The anticipation for Todd Terje‘s debut album, It’s Album Time can be likened to the excitement you see at the Apple store the night before the release of the iPhone 8.4s, in the line at Foot Looker for the next limited edition sneaker? I think? I mean that whole thing perplexes me – people line up for shoes? Or you could even liken it to the excitement you see in the line at KFC at 4am on a Saturday night. Basically my point is, lots of anticipation, lots of excitement and this album does go well with some popcorn chicken.
The thing about It’s Album Time is, that it isn’t 12 variations of Inspector Norse and Terje makes a point of this from the very start. The Intro, aptly titled Intro (It’s Album Time), is a well polished version of the type of track you’d want to hear at a live show just before the curtains open for your favourite band – it arouses excitement, suspense and makes for the perfect reveal to what is almost a perfect album.
The album is cohesive and so pleasing to the ear – it all just makes really good sense together. Leisure Suit Preben is a slightly odd track for me though. I totally appreciate the production and the genius of it all, but it’s just a little bit loopy. It sounds like the opening sequence of a children’s show but a little bit twisted. In saying all that, at the 2 and a half minute mark, just as I’m thinking, ‘not for me’ it all becomes familiar again. The thick bass line, the bells are all a part of the Terje signature disco twist. The smooth transition into Preben Goes to Acapulco is almost too much for me. How much I love transitions like this on albums isn’t something I could even express in a 1000 words. While I’m disillusioned by Leisure Suit Preben, I’ve got my bags ready to go to Acapulco and without the Leisure Suit where would I be?
Enough crap analogies though…
Svenk Sass is made for the opening sequence of Sex And The City 3 (which thankfully they are way too old to make and let’s face it, who really wants another sassy yet racist movie from the gals?). It’s sexy music targeting the hips and your endorphins. I don’t deny that watching a pair of attractive hips moving to this track would make you very happy, but this song could get you there without them. Strandbar is a rush of euphoria and nostalgia and brings me back to Terje’s genius three-part EP from last year – and if you’re wondering, I’m definitely a Disko Version fan.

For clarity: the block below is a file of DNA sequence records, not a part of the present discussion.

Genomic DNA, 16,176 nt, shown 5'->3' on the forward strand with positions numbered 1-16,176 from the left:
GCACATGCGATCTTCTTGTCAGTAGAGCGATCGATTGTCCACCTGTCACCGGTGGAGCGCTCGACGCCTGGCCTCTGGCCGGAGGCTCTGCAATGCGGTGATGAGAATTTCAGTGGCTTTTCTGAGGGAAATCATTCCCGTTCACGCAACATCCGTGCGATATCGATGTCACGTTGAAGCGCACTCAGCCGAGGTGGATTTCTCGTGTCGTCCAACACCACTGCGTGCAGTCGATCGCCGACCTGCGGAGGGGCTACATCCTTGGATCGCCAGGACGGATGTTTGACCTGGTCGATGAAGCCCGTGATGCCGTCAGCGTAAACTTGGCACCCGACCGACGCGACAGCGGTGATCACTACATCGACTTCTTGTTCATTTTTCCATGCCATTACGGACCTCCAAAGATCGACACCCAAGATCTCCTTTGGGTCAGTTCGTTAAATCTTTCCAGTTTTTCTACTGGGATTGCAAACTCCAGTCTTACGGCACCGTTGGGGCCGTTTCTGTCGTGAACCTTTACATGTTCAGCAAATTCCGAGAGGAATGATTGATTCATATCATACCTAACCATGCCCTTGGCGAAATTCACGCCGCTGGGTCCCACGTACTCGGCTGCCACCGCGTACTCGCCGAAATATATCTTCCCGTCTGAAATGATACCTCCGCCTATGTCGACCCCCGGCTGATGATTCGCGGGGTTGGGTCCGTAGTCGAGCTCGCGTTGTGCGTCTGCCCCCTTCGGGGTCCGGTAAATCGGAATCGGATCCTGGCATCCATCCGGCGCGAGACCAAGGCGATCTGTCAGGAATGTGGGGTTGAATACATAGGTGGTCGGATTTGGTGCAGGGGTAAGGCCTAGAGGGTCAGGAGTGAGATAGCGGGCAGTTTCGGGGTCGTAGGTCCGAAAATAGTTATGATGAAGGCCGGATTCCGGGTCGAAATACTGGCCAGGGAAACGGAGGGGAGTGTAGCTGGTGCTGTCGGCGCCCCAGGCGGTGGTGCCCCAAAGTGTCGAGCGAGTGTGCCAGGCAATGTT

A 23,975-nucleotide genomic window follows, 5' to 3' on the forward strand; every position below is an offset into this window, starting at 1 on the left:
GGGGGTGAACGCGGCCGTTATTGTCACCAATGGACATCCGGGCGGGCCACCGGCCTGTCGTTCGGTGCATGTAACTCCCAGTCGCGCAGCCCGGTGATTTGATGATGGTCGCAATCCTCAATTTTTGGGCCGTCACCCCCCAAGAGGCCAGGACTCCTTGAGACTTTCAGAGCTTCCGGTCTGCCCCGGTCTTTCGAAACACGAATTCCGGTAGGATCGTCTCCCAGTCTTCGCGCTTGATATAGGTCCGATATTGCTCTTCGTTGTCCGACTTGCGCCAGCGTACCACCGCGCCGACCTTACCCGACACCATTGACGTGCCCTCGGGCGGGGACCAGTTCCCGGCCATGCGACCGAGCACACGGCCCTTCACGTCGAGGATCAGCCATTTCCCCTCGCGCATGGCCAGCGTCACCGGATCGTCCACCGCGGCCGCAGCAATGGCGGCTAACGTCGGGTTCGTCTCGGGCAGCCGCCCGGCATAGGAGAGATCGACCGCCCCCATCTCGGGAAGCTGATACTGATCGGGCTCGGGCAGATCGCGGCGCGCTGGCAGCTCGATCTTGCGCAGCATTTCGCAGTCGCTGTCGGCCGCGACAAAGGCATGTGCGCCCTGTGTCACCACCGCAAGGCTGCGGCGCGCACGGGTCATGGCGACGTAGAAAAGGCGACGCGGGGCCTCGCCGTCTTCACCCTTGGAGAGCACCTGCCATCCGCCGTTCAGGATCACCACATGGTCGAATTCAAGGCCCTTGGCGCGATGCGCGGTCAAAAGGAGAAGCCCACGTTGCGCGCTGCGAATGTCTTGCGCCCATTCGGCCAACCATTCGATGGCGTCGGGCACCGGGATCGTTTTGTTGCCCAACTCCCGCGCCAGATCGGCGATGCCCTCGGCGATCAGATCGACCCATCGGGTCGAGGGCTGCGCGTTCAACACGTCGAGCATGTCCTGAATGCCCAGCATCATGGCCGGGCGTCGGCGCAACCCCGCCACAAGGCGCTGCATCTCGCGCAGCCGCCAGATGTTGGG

A modulating, versatile piece of art, Dolorean Dynamite is so far one of my favourite tracks of this year. It’s thirst quenching and brilliant and please note, does not require any remixes. The light and shade as well as the peaks and troughs make this the standout track on the album.
Pulling down the energy with Johnny and Mary Terje manages to surprise me with a track I can’t say I expected from this album. It’s a cover of ">Robert Palmer’s track, turning it into a tale of melancholy and a stark contrast to the original. Alfonso Muskedunder immediately picks you back up before you’re thrown back into another 2-part journey with Swing Star Part 1 and Swing Star Part 2. Working as polar opposites to one another, this pair is the sunrise and sunset of the album and tracks you will no doubt be hearing at the club.
This is probably really shallow, really skating over the ice, but doesn’t Oh Joy sound like a celebration of the album? It sounds as though Terje is spinning around in a room and we’ve got a birds eye view of him dancing around after he’s finally recorded and polished off this record. And then it all ends with Inspector Norse.
This album really isn’t disappointing at all, it doesn’t fall short of any of my expectations but I can’t quite shake that I’m not overwhelmed by it? I really wanted to be overwhelmed by this long awaited album from one of my favourite producers and I just wasn’t. Maybe it’s the type of album that I will listen to over time and realise how silly that statement was, but only time will tell if this is going to be the kind of record you return to for years to come.